0 + 1 = 1
1 + 1 = 2
1 + 2 = 3
2 + 3 = 5
5 + 3 = 8
8 + 5 = 13
13 + 8 = 21 and so on
The Fibonacci sequence in nature¶
This type of mathematical pattern is found in countless places within nature. For example, the number of petals a flower has almost always matches a number in the Fibonacci series. Some flowers have 3 petals, you will find others that have 5 petals, some will have 8, and you can even find flowers with 13 petals. Much less often will you find a flower with a number of petals that does not match a Fibonacci number. That is, with 4, 6, 7, 9, 10 or 11 petals.
The numbers that belong to this series are presented in a big part of the world that surround us.
In the year 1753 a Scottish mathematician named Robert Simson discovered that the quotient of two consecutive numbers in the Fibonacci series tends towards 1.6180339… as the numbers get larger. The result will always be alternatively somewhat above or somewhat below 1.6180339… but trends closer and closer without reaching it absolutely.
The number to which the relationship between two successive numbers of this same series converges is called the golden ratio. It is an irrational number, like the more well-known irrational numbers pi and e, and is denoted by the Greek letter phi.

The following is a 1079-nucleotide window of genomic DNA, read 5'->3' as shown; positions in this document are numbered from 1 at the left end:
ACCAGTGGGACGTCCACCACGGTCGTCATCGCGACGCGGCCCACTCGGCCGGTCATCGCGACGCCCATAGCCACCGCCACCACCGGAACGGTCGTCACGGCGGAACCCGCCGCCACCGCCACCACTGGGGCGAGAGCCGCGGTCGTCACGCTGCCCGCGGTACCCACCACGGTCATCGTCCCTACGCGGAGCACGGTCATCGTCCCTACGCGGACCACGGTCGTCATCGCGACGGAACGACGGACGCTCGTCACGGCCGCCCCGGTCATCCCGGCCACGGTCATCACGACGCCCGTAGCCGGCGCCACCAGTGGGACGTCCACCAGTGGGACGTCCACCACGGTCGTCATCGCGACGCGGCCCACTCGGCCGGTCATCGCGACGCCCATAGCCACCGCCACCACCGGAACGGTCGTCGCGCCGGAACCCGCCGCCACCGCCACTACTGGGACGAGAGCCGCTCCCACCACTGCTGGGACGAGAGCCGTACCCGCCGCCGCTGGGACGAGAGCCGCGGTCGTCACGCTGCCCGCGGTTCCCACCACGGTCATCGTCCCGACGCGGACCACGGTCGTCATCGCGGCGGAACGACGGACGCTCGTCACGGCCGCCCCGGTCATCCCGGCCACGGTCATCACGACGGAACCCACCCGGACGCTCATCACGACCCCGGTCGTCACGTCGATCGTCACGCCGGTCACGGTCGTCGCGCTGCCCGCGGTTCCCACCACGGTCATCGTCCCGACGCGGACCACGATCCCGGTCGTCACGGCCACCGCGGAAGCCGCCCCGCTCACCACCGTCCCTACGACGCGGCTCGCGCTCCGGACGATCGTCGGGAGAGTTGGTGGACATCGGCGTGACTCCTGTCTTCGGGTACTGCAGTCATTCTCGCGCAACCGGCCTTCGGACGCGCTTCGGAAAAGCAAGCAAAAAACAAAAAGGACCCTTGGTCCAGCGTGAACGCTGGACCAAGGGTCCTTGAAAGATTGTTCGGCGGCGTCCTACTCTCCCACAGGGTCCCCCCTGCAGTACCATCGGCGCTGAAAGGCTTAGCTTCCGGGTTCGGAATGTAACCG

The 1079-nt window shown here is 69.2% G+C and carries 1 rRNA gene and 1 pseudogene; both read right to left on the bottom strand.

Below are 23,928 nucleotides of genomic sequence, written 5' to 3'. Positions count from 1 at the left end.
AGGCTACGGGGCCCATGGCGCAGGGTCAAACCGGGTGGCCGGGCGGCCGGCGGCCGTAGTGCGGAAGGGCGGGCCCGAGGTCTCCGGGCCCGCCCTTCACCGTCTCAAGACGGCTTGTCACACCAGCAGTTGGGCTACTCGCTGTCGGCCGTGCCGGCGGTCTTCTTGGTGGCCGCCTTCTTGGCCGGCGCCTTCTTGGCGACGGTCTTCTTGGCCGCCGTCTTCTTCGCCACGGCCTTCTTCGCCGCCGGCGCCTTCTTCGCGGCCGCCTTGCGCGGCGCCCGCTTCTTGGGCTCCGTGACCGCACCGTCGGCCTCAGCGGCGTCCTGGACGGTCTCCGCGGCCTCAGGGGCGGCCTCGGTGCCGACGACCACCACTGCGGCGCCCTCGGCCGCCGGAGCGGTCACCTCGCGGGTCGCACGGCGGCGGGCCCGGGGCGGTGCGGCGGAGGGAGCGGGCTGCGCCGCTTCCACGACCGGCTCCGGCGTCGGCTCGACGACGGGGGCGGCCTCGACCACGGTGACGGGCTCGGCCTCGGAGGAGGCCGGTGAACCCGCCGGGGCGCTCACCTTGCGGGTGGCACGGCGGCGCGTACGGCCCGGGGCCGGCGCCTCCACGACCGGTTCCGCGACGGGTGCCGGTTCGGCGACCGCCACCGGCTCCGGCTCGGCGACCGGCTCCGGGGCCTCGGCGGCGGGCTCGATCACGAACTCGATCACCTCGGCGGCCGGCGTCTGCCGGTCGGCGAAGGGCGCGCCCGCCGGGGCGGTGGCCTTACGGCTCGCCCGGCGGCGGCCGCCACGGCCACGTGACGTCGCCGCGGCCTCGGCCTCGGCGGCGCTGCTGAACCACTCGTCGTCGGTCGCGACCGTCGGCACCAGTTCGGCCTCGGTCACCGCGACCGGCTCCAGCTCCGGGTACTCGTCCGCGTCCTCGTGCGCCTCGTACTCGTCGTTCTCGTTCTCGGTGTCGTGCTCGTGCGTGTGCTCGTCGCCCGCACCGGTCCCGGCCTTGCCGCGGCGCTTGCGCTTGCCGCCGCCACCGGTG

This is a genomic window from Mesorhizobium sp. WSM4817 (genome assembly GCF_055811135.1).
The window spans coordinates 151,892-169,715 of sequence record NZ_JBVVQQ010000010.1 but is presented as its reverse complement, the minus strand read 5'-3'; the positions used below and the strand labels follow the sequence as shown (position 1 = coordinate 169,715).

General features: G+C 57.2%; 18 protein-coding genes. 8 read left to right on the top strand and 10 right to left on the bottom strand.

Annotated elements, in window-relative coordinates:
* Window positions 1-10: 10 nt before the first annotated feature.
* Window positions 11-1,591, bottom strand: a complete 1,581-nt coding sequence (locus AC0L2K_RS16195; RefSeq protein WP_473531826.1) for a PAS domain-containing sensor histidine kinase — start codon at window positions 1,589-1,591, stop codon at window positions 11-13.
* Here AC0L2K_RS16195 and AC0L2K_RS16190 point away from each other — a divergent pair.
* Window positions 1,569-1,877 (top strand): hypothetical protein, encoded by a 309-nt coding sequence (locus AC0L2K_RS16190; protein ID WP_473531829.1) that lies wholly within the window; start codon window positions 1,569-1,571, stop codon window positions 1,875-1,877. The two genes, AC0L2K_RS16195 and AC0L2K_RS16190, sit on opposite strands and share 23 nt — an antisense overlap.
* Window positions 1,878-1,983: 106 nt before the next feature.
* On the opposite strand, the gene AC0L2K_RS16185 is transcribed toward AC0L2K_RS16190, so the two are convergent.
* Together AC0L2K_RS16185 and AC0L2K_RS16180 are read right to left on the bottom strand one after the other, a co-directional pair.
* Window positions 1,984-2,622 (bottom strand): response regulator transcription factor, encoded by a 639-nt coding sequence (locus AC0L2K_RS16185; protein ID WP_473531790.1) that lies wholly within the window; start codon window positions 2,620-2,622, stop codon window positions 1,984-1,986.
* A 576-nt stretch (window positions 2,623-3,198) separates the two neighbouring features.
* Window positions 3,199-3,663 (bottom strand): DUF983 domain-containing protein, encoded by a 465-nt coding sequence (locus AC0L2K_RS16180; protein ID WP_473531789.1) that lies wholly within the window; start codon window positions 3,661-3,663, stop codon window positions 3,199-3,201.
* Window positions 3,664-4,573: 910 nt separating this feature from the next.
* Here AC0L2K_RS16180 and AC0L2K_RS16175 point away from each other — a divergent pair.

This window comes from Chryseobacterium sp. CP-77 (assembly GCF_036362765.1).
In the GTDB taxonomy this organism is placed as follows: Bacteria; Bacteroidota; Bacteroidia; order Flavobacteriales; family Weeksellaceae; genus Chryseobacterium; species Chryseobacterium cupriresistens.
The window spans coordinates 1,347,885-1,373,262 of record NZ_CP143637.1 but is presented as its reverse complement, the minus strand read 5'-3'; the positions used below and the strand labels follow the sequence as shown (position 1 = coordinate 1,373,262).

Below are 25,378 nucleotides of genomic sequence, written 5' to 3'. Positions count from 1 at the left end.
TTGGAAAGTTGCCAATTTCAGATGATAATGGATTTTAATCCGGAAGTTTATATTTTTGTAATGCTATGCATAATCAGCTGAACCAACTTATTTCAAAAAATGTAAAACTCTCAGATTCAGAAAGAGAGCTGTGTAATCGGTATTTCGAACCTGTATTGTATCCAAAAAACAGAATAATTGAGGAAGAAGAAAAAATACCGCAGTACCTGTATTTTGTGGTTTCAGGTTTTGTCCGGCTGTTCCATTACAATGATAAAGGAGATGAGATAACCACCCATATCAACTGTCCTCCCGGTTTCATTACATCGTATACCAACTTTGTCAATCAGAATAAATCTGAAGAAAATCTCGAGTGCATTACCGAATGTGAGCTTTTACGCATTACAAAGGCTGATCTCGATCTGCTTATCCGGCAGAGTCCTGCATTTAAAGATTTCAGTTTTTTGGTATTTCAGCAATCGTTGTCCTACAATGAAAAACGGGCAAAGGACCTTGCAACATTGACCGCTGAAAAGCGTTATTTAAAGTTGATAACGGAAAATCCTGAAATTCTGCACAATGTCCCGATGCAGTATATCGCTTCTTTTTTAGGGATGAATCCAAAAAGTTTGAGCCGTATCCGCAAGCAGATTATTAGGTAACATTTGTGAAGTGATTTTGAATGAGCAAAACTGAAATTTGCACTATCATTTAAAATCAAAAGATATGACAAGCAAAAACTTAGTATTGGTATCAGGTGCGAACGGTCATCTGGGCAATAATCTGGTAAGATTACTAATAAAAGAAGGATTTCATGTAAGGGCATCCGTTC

If you closely track the angular positions of the seeds of a sunflower as they spiral out from the center, you may notice that each seed is at a certain fixed angle from the one next closest to the center, and that this angle is approximately 137.5º. This is called the golden angle, and it is obtained by partitioning the 360º degrees of a circle into two parts according to the golden ratio.
This angle allows the seeds to pack into the space available in the most optimal way, that is, with the least leftover space. This causes the seeds or florets to completely cover the disk of the sunflower in a characteristic spiral pattern. This angle allows the new leaves that are generated in the sunflower to not block the sun for the previous leaves and also cover the maximum amount of surface, thus receiving as much sun as possible. The same phenomenon occurs with the leaves of an artichoke.